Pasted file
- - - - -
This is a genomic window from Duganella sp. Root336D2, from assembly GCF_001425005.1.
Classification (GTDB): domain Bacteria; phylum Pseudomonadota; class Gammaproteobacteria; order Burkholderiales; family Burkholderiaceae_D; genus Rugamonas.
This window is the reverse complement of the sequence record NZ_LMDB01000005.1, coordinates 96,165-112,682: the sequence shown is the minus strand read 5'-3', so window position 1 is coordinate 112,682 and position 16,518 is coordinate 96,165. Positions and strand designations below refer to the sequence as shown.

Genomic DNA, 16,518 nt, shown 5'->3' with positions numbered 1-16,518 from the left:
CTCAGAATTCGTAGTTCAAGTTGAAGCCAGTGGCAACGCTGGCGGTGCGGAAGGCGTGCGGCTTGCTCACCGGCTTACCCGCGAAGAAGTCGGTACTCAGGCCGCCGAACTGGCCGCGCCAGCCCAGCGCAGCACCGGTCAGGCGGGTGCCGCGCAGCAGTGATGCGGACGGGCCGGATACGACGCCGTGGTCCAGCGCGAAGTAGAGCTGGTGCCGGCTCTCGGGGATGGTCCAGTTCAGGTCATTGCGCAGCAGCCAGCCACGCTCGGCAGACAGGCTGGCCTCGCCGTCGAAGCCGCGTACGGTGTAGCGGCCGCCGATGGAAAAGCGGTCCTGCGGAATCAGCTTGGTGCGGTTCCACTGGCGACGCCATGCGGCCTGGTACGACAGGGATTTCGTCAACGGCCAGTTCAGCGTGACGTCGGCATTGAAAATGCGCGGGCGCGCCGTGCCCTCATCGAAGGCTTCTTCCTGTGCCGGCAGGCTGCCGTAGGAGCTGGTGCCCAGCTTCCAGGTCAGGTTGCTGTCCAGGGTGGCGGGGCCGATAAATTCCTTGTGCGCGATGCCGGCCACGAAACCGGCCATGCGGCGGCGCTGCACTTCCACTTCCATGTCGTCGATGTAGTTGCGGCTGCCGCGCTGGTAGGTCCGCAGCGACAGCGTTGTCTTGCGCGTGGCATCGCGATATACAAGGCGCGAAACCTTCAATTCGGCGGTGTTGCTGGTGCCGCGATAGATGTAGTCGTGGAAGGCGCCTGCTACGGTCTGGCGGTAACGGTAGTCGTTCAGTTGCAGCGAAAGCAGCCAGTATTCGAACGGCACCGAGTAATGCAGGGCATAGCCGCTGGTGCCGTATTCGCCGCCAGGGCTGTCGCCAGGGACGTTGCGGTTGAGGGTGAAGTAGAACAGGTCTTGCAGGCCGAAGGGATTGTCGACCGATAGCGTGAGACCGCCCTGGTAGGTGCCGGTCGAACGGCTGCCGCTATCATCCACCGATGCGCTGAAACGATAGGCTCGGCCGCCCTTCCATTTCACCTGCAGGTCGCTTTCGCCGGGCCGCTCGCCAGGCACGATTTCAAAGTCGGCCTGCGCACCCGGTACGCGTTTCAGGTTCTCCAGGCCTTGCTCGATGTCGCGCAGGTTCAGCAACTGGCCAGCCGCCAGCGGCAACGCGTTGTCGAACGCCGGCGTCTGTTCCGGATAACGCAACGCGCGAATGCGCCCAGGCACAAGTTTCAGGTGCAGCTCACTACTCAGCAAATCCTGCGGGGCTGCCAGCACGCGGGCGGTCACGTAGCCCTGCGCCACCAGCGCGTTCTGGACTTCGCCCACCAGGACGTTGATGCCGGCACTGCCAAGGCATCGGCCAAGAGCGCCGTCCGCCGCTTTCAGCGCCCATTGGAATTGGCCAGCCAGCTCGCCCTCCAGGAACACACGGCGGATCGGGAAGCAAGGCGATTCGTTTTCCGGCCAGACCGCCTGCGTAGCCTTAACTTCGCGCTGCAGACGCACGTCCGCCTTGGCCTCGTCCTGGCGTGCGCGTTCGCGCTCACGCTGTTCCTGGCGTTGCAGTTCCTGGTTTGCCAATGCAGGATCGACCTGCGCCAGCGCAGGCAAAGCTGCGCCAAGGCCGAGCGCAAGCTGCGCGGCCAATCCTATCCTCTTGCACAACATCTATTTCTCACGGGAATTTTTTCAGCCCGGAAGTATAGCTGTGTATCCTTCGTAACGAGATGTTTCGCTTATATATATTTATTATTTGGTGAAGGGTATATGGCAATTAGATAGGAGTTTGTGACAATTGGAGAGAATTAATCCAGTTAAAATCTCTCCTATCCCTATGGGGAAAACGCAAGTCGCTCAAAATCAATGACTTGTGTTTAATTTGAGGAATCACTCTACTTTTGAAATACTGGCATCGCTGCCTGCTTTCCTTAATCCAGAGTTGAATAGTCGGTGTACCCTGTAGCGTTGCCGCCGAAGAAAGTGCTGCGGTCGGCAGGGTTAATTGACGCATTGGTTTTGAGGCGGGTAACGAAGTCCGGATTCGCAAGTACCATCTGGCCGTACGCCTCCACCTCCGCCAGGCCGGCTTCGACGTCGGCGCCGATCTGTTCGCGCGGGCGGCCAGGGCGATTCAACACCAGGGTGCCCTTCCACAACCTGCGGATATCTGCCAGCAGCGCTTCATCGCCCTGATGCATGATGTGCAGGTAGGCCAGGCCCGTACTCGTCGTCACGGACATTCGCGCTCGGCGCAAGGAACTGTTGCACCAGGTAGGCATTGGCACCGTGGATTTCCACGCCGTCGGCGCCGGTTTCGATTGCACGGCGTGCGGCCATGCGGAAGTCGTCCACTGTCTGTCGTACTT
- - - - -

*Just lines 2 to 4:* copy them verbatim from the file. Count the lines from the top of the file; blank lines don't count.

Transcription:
Classification (GTDB): domain Bacteria; phylum Pseudomonadota; class Gammaproteobacteria; order Burkholderiales; family Burkholderiaceae_D; genus Rugamonas.
This window is the reverse complement of the sequence record NZ_LMDB01000005.1, coordinates 96,165-112,682: the sequence shown is the minus strand read 5'-3', so window position 1 is coordinate 112,682 and position 16,518 is coordinate 96,165. Positions and strand designations below refer to the sequence as shown.

Genomic DNA, 16,518 nt, shown 5'->3' with positions numbered 1-16,518 from the left: